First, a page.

Your brain is at stake.
In both my professional and personal circles, I’ve always been the early adopter. The guy who tries the new tech and shares what works. While not a doctor, I’m confident in my diagnosis and prescription; your brain needs Evernote.
How can I be so confident? Because I live in the same world you do with paper, email, texts and social media simultaneously coming at us from work, family, friends, business and hobbies. I’ve also learned how our brain tries to cope from neuroscientist Daniel Levitin’s, The Organized Mind: Thinking Straight in the Age of Information Overload.
Evernote is currently the best technological answer to one of our brain’s biggest problems – Information Overload.
The Information Overload Problem
Levitin mentions that by some calculations, humans have created and shared more information in the last 10 years than all of prior human history! Let that sink in for a moment. Information overload impacts every area of modern life.
Increasing flow. It’s reported Americans took in 5 times more information per day in 2011 than in 1986. Professionally, organizations are struggling to make meaning of ‘big data.’ Personally, we’re facing a world where everyone creates “content” and “shares.” Even granny tweets and has a blog.
Endless channels. Do you remember when ‘news’ came from a few sources? Now, dozens of newsfeeds, cable and social networks beckon us. The web bursts with sound, video, infographics and podcasts all inviting our limited attention.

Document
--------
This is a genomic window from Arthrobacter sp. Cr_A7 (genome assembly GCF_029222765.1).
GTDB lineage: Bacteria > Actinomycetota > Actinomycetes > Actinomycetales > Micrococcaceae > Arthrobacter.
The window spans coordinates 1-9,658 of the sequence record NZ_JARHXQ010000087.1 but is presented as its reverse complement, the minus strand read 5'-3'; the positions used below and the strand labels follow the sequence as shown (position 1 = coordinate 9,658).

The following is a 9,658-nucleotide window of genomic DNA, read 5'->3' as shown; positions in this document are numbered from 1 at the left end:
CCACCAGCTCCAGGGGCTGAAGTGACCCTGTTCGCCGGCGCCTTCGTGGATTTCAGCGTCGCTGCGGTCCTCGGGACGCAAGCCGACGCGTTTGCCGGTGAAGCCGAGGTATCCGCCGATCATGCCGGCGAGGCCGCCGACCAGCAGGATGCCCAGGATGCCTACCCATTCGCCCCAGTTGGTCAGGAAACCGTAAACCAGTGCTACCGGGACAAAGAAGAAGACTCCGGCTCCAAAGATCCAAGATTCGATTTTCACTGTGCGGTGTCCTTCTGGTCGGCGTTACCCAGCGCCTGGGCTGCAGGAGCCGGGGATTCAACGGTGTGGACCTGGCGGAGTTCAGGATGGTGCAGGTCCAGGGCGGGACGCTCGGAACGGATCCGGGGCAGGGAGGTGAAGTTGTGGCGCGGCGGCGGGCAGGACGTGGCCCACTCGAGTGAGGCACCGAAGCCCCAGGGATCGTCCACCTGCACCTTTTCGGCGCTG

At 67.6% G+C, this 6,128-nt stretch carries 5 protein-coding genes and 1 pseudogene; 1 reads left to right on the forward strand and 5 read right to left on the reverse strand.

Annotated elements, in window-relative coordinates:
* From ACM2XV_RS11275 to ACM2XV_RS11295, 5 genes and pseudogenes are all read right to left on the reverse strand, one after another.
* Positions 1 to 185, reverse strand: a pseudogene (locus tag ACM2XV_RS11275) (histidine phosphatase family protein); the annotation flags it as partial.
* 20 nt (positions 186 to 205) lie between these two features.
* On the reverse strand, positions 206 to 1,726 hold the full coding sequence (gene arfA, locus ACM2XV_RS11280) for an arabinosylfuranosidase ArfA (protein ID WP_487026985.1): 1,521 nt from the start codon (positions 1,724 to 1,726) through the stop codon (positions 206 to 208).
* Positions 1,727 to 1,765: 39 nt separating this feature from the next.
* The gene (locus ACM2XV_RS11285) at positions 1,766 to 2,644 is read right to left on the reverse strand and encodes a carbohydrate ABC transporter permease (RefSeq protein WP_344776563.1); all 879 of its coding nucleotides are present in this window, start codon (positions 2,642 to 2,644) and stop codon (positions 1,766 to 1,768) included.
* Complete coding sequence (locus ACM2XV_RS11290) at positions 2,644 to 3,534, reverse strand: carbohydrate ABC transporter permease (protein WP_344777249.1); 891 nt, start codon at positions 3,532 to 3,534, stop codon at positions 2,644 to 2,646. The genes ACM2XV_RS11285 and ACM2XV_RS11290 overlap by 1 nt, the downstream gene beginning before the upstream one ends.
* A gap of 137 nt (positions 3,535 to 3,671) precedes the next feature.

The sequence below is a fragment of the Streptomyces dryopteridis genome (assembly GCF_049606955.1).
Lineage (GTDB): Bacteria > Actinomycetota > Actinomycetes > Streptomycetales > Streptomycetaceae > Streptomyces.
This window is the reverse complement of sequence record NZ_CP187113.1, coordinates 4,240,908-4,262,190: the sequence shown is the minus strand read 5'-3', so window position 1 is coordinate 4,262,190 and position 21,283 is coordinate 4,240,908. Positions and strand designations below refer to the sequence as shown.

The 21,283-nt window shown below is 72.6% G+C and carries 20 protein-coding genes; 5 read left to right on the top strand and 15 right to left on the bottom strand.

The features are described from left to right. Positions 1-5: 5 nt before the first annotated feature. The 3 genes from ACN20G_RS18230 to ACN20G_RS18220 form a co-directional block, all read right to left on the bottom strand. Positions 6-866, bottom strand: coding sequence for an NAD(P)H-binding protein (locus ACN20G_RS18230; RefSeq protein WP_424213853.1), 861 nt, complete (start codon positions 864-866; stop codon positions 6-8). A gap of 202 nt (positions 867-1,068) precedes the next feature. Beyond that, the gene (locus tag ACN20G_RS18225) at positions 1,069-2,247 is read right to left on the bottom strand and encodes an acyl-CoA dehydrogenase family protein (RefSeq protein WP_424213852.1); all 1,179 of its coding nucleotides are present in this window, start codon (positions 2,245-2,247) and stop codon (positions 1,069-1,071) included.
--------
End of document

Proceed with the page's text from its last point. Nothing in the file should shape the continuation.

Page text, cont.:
24/7 lifestyle. I’m old enough to remember a world before email; when we said “fax it.” Not only do we now have phones and email in our pockets, but texts, tweets and endless alerts. You can find and be found anywhere, anytime.
Rising Demands. Easy anytime access to information has increased expectations socially and professionally. Surely, you check work email on the weekend? Immediately text the landlord a picture of that broken appliance? Coordinate the soccer team BBQ with 20 people without a single phone call?
While this flood of information indeed has its benefits, most of us have suffered 3 major consequences:
- Chronic distraction in the sea of potentially relevant information;
- Poor judgments due to an inability to locate the “right” information when needed; and
- Increased anxiety and stress from rising demands and difficulty meeting them.
While exponential increases in tech have fueled information overload, Levitin indicates our systems have evolved little to handle it. He mentions the importance of “external memory mechanisms” in overcoming the limitations of our brains. In essence, if we are to prevent the negative consequences of information overload, we need tools made for the job.
The Evernote Solution – Sidekick for your brain
While Evernote is certainly not new, many are still confused about its unique value. Despite over 150 million users, most of its growth has been by word of mouth. Add to that, an apparent move away from the founder’s original idea, including changing their slogan from “Remember Everything” to “Workspace for your life’s work”. They’ve even changed their CFO, COO and CEO in the last 6 months.
All of this has meant new confusion about Evernote’s direction and unique value. Some see Evernote as a digital notepad, others as a work collaboration tool and still others as cheap file storage. Evernote does all these things, but that’s not why your brain needs it. Evernote provides the most flexible, integrated and accurate storage available for exactly the information overloading you.